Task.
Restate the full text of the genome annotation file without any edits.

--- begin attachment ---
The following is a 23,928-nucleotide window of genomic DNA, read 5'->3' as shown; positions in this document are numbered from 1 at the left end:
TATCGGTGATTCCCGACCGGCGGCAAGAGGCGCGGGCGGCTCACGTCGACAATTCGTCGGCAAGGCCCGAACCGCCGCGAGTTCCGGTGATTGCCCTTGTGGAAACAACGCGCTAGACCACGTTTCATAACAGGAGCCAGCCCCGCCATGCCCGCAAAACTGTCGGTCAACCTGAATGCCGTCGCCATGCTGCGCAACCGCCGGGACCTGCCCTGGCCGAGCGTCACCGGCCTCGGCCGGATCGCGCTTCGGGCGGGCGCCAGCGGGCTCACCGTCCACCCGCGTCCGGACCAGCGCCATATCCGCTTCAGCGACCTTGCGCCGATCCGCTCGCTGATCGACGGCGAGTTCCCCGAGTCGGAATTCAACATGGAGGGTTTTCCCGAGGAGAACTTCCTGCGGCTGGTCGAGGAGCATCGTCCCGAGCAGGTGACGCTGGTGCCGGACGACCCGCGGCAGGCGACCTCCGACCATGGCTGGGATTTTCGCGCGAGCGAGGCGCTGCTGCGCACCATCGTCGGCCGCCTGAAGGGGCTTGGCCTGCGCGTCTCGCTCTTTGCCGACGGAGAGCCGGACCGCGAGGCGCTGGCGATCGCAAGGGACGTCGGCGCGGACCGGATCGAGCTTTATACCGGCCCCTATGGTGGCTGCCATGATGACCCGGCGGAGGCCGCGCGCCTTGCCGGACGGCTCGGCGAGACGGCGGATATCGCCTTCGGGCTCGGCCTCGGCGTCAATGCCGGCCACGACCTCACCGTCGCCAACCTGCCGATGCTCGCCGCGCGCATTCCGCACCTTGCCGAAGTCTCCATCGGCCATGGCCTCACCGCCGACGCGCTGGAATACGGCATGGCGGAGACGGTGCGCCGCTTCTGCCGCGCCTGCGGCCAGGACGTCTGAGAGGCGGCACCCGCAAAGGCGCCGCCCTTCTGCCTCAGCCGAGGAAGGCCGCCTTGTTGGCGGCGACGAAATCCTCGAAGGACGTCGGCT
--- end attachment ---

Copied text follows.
The following is a 23,928-nucleotide window of genomic DNA, read 5'->3' as shown; positions in this document are numbered from 1 at the left end:
TATCGGTGATTCCCGACCGGCGGCAAGAGGCGCGGGCGGCTCACGTCGACAATTCGTCGGCAAGGCCCGAACCGCCGCGAGTTCCGGTGATTGCCCTTGTGGAAACAACGCGCTAGACCACGTTTCATAACAGGAGCCAGCCCCGCCATGCCCGCAAAACTGTCGGTCAACCTGAATGCCGTCGCCATGCTGCGCAACCGCCGGGACCTGCCCTGGCCGAGCGTCACCGGCCTCGGCCGGATCGCGCTTCGGGCGGGCGCCAGCGGGCTCACCGTCCACCCGCGTCCGGACCAGCGCCATATCCGCTTCAGCGACCTTGCGCCGATCCGCTCGCTGATCGACGGCGAGTTCCCCGAGTCGGAATTCAACATGGAGGGTTTTCCCGAGGAGAACTTCCTGCGGCTGGTCGAGGAGCATCGTCCCGAGCAGGTGACGCTGGTGCCGGACGACCCGCGGCAGGCGACCTCCGACCATGGCTGGGATTTTCGCGCGAGCGAGGCGCTGCTGCGCACCATCGTCGGCCGCCTGAAGGGGCTTGGCCTGCGCGTCTCGCTCTTTGCCGACGGAGAGCCGGACCGCGAGGCGCTGGCGATCGCAAGGGACGTCGGCGCGGACCGGATCGAGCTTTATACCGGCCCCTATGGTGGCTGCCATGATGACCCGGCGGAGGCCGCGCGCCTTGCCGGACGGCTCGGCGAGACGGCGGATATCGCCTTCGGGCTCGGCCTCGGCGTCAATGCCGGCCACGACCTCACCGTCGCCAACCTGCCGATGCTCGCCGCGCGCATTCCGCACCTTGCCGAAGTCTCCATCGGCCATGGCCTCACCGCCGACGCGCTGGAATACGGCATGGCGGAGACGGTGCGCCGCTTCTGCCGCGCCTGCGGCCAGGACGTCTGAGAGGCGGCACCCGCAAAGGCGCCGCCCTTCTGCCTCAGCCGAGGAAGGCCGCCTTGTTGGCGGCGACGAAATCCTCGAAGGACGTCGGCT